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Smartsheet CEO Mark Mader on the NYSE floor after the Seattle-area company went public earlier this year. (Smartsheet Photo)

Several high-profile U.S. tech companies completed initial public offerings in 2018, from Spotify to Sonos to Smartsheet. But with an increasing number of billion-dollar tech giants readying to test the public markets, it’s 2019 that analysts say could be a “blockbuster” year for IPOs, as long as recent market jitters don’t disrupt their plans.

Driven in part by 52 tech companies that went public, overall U.S. IPO activity hit a 4-year high in 2014 as 191 companies priced shares on public markets. That’s up from 160 companies in 2017, and 105 companies in 2016, according to an annual IPO report from Renaissance Capital.

(Renaissance Capital Chart)

Four Washington-based companies went public, including e-signature powerhouse tax automation company DocuSign in April, work collaboration software maker Smartsheet in April, and tax automation startup Avalara in June — all part of a trend this year of Wall Street warming to enterprise software organizations. Vancouver, Wash.-based laser-maker nLight went public in April.

DocuSign and Smartsheet saw shares increase initially but have returned to IPO price levels in the past few months, part of the stock market downswing in the fourth quarter. Shares of Avalara and nLight are down about a third since their respective IPO dates.

Other U.S. tech companies that went public in 2018 include Dropbox (down 29 percent); zScaler (up 6 percent); Spotify (down 20 percent); SurveyMonkey (down 30 percent); Eventbrite (down 23 percent); Sonos (down 55 percent); and Domo (down 26 percent).

The annual Tech IPO Pipeline report from CB Insights noted 19 U.S-based venture capital-backed tech companies going public in 2018, the same number as 2017.

On the sidelines

(CB Insights Chart)

Over the past few years, many tech companies have held off on going public, opting instead to raise money from private investment firms that have plenty of cash to work with. CB Insights reported that the median time between first financing and public offering was 10.1 years for companies that had an IPO this year, up from 6.9 years in 2013. There were also nearly six times more $100 million-plus private financings than U.S. venture-backed tech IPOs in 2018.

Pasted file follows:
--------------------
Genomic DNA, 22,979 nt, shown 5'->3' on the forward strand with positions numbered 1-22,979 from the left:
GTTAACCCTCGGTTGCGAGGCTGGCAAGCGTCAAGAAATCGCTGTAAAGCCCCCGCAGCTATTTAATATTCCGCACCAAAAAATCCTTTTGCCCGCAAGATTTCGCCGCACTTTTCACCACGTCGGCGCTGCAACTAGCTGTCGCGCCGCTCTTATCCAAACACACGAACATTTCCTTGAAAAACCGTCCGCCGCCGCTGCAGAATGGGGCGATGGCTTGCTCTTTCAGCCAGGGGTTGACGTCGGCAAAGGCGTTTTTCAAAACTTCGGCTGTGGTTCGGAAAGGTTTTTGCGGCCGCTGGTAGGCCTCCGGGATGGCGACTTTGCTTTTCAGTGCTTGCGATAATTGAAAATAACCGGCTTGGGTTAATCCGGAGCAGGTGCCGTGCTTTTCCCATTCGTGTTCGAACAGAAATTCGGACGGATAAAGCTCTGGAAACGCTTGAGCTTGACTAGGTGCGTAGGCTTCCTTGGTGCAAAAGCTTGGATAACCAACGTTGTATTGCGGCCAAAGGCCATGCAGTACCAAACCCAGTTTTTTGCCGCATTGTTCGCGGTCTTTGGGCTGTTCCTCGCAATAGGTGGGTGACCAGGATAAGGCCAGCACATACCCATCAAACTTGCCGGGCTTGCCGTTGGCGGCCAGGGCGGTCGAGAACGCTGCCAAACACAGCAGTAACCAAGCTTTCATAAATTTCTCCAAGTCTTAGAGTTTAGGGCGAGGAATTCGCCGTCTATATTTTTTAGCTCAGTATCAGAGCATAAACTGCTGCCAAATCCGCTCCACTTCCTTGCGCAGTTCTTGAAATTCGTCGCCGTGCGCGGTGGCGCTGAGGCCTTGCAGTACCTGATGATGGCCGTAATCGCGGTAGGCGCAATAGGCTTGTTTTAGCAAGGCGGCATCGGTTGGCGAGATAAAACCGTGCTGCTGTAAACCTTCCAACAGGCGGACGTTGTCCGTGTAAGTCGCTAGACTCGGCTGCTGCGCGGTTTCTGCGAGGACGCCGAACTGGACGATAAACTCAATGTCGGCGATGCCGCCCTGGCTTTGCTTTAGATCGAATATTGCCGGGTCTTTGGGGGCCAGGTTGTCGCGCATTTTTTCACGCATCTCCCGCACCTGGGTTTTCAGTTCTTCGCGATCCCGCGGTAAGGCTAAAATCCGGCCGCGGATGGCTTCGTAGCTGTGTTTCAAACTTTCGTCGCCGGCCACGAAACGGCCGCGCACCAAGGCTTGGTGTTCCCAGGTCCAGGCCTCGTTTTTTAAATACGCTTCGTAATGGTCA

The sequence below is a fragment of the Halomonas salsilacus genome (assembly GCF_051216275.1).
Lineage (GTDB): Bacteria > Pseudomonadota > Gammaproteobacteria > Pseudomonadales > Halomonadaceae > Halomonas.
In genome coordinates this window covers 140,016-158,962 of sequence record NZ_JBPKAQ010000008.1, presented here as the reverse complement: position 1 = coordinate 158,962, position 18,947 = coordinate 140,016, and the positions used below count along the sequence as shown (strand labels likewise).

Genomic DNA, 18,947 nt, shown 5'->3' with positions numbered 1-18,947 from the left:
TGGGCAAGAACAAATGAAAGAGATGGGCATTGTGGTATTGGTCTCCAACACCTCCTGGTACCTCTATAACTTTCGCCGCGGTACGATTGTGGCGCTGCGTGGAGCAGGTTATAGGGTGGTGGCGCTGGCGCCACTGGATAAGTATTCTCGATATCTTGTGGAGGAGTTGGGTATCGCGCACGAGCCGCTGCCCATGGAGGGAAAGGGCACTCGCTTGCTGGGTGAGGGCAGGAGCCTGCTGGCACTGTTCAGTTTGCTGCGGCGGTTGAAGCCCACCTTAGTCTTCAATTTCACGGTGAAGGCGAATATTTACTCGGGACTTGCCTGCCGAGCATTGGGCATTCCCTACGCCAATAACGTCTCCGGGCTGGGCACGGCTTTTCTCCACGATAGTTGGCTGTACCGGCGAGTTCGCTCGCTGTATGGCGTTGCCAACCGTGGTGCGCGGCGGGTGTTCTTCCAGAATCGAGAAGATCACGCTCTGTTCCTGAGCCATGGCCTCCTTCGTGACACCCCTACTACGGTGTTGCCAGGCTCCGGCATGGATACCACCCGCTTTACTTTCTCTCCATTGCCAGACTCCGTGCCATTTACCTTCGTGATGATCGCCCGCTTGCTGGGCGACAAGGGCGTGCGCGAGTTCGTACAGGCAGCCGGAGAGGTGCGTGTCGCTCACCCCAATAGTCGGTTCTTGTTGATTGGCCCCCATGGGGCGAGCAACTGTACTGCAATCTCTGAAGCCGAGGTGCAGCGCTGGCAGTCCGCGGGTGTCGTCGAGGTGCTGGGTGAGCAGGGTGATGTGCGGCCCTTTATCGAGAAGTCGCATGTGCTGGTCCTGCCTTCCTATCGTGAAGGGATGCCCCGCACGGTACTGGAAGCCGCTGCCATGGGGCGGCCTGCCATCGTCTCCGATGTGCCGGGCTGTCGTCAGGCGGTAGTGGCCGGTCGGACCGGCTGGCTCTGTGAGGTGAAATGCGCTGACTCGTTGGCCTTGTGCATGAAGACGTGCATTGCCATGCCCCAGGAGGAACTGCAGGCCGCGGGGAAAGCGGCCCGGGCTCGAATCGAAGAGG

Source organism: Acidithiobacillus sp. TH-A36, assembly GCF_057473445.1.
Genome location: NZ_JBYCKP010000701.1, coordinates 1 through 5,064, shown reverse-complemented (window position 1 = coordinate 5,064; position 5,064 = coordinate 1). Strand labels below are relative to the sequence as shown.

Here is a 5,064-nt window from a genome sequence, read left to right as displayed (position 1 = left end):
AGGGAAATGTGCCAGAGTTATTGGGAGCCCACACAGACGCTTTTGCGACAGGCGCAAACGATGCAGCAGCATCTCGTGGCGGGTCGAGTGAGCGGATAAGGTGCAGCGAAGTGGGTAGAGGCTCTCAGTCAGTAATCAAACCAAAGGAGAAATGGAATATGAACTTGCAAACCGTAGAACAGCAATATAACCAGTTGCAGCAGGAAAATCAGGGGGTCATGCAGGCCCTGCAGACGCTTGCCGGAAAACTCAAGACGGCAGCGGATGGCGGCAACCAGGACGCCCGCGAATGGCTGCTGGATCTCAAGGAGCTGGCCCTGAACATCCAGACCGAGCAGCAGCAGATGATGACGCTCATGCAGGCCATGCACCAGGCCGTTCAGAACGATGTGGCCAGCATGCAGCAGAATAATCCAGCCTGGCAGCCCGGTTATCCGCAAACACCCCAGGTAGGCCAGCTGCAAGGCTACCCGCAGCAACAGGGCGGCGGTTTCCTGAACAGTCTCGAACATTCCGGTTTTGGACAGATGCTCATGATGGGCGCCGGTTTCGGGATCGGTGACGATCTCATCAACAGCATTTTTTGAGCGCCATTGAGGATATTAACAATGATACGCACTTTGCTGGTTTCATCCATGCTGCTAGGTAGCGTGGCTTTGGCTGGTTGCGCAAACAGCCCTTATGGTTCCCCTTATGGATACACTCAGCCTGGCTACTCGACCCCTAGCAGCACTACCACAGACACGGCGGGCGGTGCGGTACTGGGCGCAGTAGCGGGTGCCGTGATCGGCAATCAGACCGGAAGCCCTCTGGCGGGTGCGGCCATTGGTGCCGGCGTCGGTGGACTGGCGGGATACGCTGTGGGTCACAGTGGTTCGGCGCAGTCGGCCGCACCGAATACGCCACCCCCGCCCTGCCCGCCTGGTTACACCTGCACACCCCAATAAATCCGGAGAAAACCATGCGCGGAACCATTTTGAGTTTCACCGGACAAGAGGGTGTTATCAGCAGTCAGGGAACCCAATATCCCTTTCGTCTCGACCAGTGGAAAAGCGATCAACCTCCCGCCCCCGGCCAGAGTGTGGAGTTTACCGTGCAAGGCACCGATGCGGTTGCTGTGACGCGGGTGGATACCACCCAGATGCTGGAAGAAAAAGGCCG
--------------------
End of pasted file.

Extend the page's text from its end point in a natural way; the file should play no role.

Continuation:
Faced with the decision to go public or be bought out by a larger tech giant, Qualtrics and Adaptive Insights — two companies worth $1 billion or more, also known as “unicorns” — were acquired just days before their scheduled IPOs. AppNexus and Glassdoor were also reported to go public but got swooped up by AT&T and Recruit Holdings, respectively.

But 2019 may be different. There are several “unicorns” waiting on the IPO sidelines rumored to go public next year, including Uber, Lyft, Slack, Palantir, Pinterest, Airbnb, Zoom, Postmates, CrowdStrike, Cloudflare, and many others.

The Wall Street Journal reported that there is still plenty of private money available, “but these companies are now rethinking their aversions to the public markets, drawn by sky-high stock prices and the opportunity to establish a liquid market for their shares.”

Analysts from investment data research firm PitchBook predicted that IPO proceeds in 2019 will account for a decade-high proportion of total VC exit value. The 2019 listings could also mint a lot of new millionaires in Silicon Valley and affect the local real estate market, Recode reported.

CB Insights included nine Washington-based companies in its IPO Pipeline Report that could go public next year: Amperity, Auth0, Chef Software, Convoy, OfferUp, Outreach, Qumulo, Rover and Skytap.

Economic uncertainty

(GeekWire Photo / Taylor Soper)

While this quarter’s stock market downturn drove negative returns for IPOs, the economic uncertainty has caused some companies to speed up their IPO plans.

“We are hearing that companies are speeding up their IPO processes to try get out in the first half of 2019 given the recent volatility in the public markets,” said Michael Butler, CEO of Seattle-based investment firm Cascadia Capital.

How quickly Uber and Lyft decide to go public may influence if and when other companies file for an IPO, The New York Times reported earlier this month.

In its report, Renaissance Capital said “we enter 2019 on uncertain footing” due to the global selloff during Q4.

“On the one hand, this type of market shock normally puts a significant dent in IPO activity,” the report noted. “On the other hand, after years of IPO rumors, Uber, Lyft and a large backlog of other unicorns are firmly indicating plans to complete some of the largest-ever IPOs. As long as the broader markets do not sink further, 2019 could still be a big year for proceeds if not for deal count.”

PitchBook said that even with uncertainty on Wall Street, demand for shares in companies such as Uber, Lyft, and Airbnb “will facilitate healthy IPOs almost regardless of market conditions.”

CB Insights said 2019 is “shaping up to be a blockbuster year for tech IPOs.”

“Consider that if Uber, Airbnb, Pinterest, and Slack were to go public at their rumored IPO valuations, they would all rank among the 10 largest venture-backed tech IPOs since 2012,” its report noted.

Looking further ahead, Crunchbase cautioned that if the big IPOs disappoint in 2019, private capital interest in venture capital could lessen.

“That, eventually, could finally slow down tech startups,” Crunchbase wrote.

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